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Project Methodology: A Grant Proposal’s Plan of Attack

<div class=""hs-migrated-cms-post""> <p style=""text-align: left; line-height: 1.75;""><em>This blog was updated on February 25, 2021</em></p> <p style=""line-height: 1.75;"">Having a clear description of the methods that will be used to accomplish your project objectives will make a strong application even more competitive. Some funding agencies may require you to submit a documented form of their methodology. Developing a methodology is not only helpful to the funding agency, but also allows you to definitively address how you expect to use awarded funds to fulfill your project’s purpose. This publication details the purpose of the methodology as a part of the proposal narrative and what it should address.</p> <!--more--> <h4 style=""line-height: 1.75; text-align: left; font-weight: bold;"">Methods: The “How” of a Project</h4> <p style=""line-height: 1.75;"">As a part of the proposal narrative, the methodology is where you can clearly outline how you will use the requested funds to accomplish your project’s objectives. It is the component in the proposal narrative where you bridge the gap between the objectives and the eventual outcome. It is also where you demonstrate your project’s feasibility by detailing your experiences and resources that will be drawn upon to carry out the project.</p> <p style=""line-height: 1.75;"">The bulk of your methodology discussion should contain detailed descriptions of what project activities will be conducted and how they will be carried out. As your “plan of attack,” your proposed methodology shows the funding agency that you have a logical and well-thought-out plan to carry out reasonable project activities that will lead to the desired outcome. The methods you describe should be presented in a coherent manner, naturally progressing from start to finish.</p> <p style=""line-height: 1.75;"">For example, if your organization is looking for community development grants to provide increased emergency shelters for the homeless, the methodology should detail how you plan to acquire shelter facilities, offer services, and reach out to those in need of the facilities.</p> <p style=""line-height: 1.75;"">In addition, the methodology should be justifiable or have some form of expert approval to support the viability of the project. This could be documented through studies related to feasibility, market analyses, site control, surveys, data collection, and other forms of justification. The methodology should also demonstrate the resources that you have available to achieve your project objectives, such as a description of personnel needed and how they will be selected. You can use this section of the narrative to detail any financial and/or in-kind resources and the clientele to be served. Clearly documenting any and all resources available to a project will validate your ability to carry out and accomplish a project.</p> <p style=""line-height: 1.75;"">Another important issue to keep in mind is that all project needs must be reflected in the project budget. Using the example above, if the project requires collecting data on the incidence of homelessness in a community, the costs associated with surveying, compensating personnel, and other expenses should be detailed as part of the total project cost within a proposed budget.</p> <p style=""line-height: 1.75;"">Having a logical project methodology within a proposal narrative is a vital part of a complete proposal narrative. Painting a vivid picture of how a project will be accomplished will not only demonstrate a carefully planned application, but will also provide the funding agency with evidence of your capacity to produce the desired results. In other words, submitting an application with a detailed yet clear project methodology will increase your chances of securing the funding needed to make your project possible.</p> <p style=""line-height: 1.75;""><em>Need help putting together a stronger grant proposal? Download eCivis' free grant proposal playbook and start winning more grants! </em></p> <p style=""text-align: center; line-height: 1.75;""><em><span style=""color: #565f5f;""><a href=""/resources/guides/grant-proposal-playbook"" class=""cta-primary"" rel=""noopener"" target=""_blank"">Download Playbook Now</a></span></em></p> <p style=""text-align: center; line-height: 1.75;"">&nbsp;</p> </div>

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Why Excel Is No Longer Sustainable for Government Grants Management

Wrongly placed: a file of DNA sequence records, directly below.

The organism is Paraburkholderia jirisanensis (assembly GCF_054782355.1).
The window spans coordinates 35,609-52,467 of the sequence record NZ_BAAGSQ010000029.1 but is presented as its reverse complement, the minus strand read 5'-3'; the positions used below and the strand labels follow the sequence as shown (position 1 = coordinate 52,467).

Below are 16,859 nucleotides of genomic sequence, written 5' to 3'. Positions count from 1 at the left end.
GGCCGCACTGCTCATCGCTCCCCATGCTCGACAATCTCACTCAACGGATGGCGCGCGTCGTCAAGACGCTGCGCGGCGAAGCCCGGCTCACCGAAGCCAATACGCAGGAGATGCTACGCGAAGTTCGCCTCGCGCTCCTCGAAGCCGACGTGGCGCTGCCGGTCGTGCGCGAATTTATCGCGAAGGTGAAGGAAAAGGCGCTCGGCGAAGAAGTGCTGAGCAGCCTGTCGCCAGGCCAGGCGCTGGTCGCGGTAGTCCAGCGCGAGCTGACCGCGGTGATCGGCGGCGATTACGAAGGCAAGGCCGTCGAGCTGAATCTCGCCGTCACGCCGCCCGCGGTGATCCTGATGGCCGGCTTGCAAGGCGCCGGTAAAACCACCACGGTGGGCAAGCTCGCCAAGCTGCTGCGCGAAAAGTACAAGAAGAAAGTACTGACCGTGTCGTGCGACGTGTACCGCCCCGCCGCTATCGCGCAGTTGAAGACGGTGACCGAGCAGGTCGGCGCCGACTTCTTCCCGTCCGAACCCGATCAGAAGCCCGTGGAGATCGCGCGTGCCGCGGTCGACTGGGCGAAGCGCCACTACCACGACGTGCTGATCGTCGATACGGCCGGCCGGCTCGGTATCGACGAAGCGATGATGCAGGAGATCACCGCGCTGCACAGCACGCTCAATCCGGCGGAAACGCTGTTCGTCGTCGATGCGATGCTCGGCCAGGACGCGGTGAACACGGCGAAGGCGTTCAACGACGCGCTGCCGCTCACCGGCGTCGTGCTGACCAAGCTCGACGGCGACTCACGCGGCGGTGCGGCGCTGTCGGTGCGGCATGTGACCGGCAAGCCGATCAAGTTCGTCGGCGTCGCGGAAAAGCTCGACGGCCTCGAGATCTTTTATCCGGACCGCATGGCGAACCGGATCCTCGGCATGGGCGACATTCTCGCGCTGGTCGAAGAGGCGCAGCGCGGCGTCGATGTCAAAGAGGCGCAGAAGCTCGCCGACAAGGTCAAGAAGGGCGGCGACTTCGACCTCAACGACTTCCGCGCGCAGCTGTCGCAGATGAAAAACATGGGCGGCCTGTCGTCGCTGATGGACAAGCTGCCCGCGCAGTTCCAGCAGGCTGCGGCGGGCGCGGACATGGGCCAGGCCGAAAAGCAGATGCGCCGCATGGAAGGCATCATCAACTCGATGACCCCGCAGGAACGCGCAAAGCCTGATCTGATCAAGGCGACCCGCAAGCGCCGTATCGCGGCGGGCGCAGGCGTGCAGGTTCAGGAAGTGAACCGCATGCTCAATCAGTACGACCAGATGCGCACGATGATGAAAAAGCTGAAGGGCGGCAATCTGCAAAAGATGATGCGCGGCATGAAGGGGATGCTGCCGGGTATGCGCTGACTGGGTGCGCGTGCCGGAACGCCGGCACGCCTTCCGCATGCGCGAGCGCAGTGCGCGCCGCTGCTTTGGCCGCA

<p>&nbsp;</p> <p>2021 drove home the need for grant modernization in a new and urgent way.</p> <!--more--> <p><span style=""color: #444e4c;"">As government grant administrators have learned, managing grants through spreadsheets, legacy systems, and paper-based processes was implausible with the pandemic forcing many to move their workforces online. And as future emergencies arise that stress the system, managing grants through Excel and paper-based processes is no longer sustainable, leading to more human error, single audit findings, and costs down the road.&nbsp;&nbsp;</span></p> <p><span style=""color: #444e4c;"">In our latest webinar, attendees heard from eCivis’ Certified Grant Management Specialist, Maria Howeth, about how to standardize approaches, leverage automation, and modernize their grant processes to be equipped for today’s crises and for long-term economic recovery.&nbsp; </span></p> <p><span style=""color: #444e4c;"">Click <a href=""/resources/webinars/why-excel-is-no-longer-sustainable-for-government-grants-management"" rel=""noopener"" target=""_blank""><span style=""font-weight: bold;"">here </span></a></span><span style=""color: #444e4c;"">to watch the full webinar on demand.</span></p> <h4><strong>Challenges with existing grants administration practices</strong></h4> <p><span style=""color: #444e4c;"">Year-over-year, the number of grant programs and dollar amounts increase while funding distributed also increases. At the same time, there’s been a significant decrease in the amount of resources to effectively and efficiently manage these funds.&nbsp;</span></p> <p><span style=""color: #444e4c;"">A recent </span><a href=""/blog/transforming-grants-management-lessons-from-the-covid-19-pandemic"" rel=""noopener"" target=""_blank"" style=""font-weight: bold;"">Center for Digital Government (CDG) survey</a><span style=""color: #444e4c;""> found state and local governments experience a variety of operational challenges and resource constraints. The findings include:</span></p> <ul> <li style=""color: #444e4c;"" aria-level=""1""><span style=""color: #444e4c;"">35% of r</span>espondents said their organizations don’t have a standardized process for grants management</li> <li aria-level=""1"">19% cited reporting challenges&nbsp;</li> <li aria-level=""1"">Only 11% of respondents said it’s currently easy to access grant documents and applications within their organizations</li> <li aria-level=""1"">31% of respondents said they currently use Microsoft Excel as their primary grants management software tool</li> <li aria-level=""1"">Over 30% said these processes were either not very easy or not at all easy</li> </ul> <h4><strong>How Excel and paper-based processes exacerbate these challenges</strong></h4> <p>&nbsp;</p> <p><img src=""https://lh5.googleusercontent.com/6ZW7pj5HayBehzNdN7E9RlPC9k4f9ciSvEsgQTeQeg3_TYRfcEk-k3l25zS7aaLGCWNEMLe8Lgr70qJnNQUrkFs3uGYw4Pyq1zn5aEW9Le8NsI0vPBirx0EqHTGI_zBZgOHM5Qnk"" width=""624"" height=""259"" loading=""lazy"" alt=""how Excel and paper-based processes make grant management challenges worse: limited visibility, paper overload, audit findings, grant management fatigue""></p> <p>&nbsp;</p> <h4><strong>4 ways to standardize your grant management and alleviate those challenges&nbsp;</strong></h4> <br> <p><strong>1. Centralize the tracking and management of grants</strong></p> <ul> <li aria-level=""1""><span style=""color: #633a72;""><strong>Find relevant grant opportunities faster: </strong></span>Rather than spending hours on grants.gov reading over a NOFA, use a customizable keyword search engine to fast-track the process. eCivis’ pre-award system even allows you to have the perfect opportunity delivered straight to your inbox.</li> <li aria-level=""1""><strong><span style=""color: #633a72;"">Improve your chances of getting grants</span>:</strong> Acquire more grant funding with the ability to track progress and report on all of your grant applications, projects, and expenditures in one place.</li> <li aria-level=""1""><span style=""color: #633a72;""><strong>Manage grants in one place</strong>:</span> Cloud-based grant management helps improve visibility for every member of the team, from any location, at any time. Access the information you need to track grant performance and for reporting purposes.&nbsp;</li> </ul> <p><strong>2. Digitize reporting and documentation</strong></p> <p>By moving grant management online<span style=""font-weight: normal;"">,</span> it’s easier to track different funding streams, i.e. blended and/or braided funding while streamlining the search and/or intake of funding.&nbsp;</p> <p>More importantly, a grant management system can enable electronic documentation of every state of the grant life cycle–resulting in better tracking of spending and preparation with digital records when it’s time for the single audit.&nbsp;</p> <p><strong>3. Automate compliance with 2 CFR 200</strong></p> <p>Having electronic documentation is key to making sure your grant programs are aligned with Uniform Guidance 2 CFR 200.&nbsp;</p> <p>By going digital, it becomes easier to track grantee history (if you’re awarding grants), performance, and risk profiles in a central location. Additionally, you can track spending, payment, and impact of grants by aggregating performance data across departments and programs.</p> <p><strong>4. Alleviate administrative burden by having controls in place</strong></p> <p>When responsible for grant dollars and federal funding, internal controls are a must. The most important type of internal controls include:</p> <ul> <li aria-level=""1"">Alignment of grant priorities to organizational/agency/strategic goals</li> <li aria-level=""1"">Standard operating procedures regarding all aspects of grant management</li> <li aria-level=""1"">Training and technical assistance to the grant management team as well as to applicants and grantees/subrecipients on administration and execution of grant awards</li> <li aria-level=""1"">Regular meetings between financial and programmatic teams to ensure concurrence on policies and management of existing awards</li> </ul> <p>&nbsp;</p> <p><em>If you need help alleviating your administrative burden and are interested in going digital for your grant management, don’t hesitate to reach out! Our Certified Grant Management Specialists like Maria are ready to help address any questions you have.</em></p> <p>&nbsp;</p> <p style=""text-align: center;""><em><span style=""color: #565f5f;""><a href=""/contact-us"" class=""cta-primary"" rel=""noopener"" target=""_blank"">Contact Us</a></span></em></p> <p>&nbsp;</p> <p><span>© 2021 eCivis. All Rights Reserved.</span></p>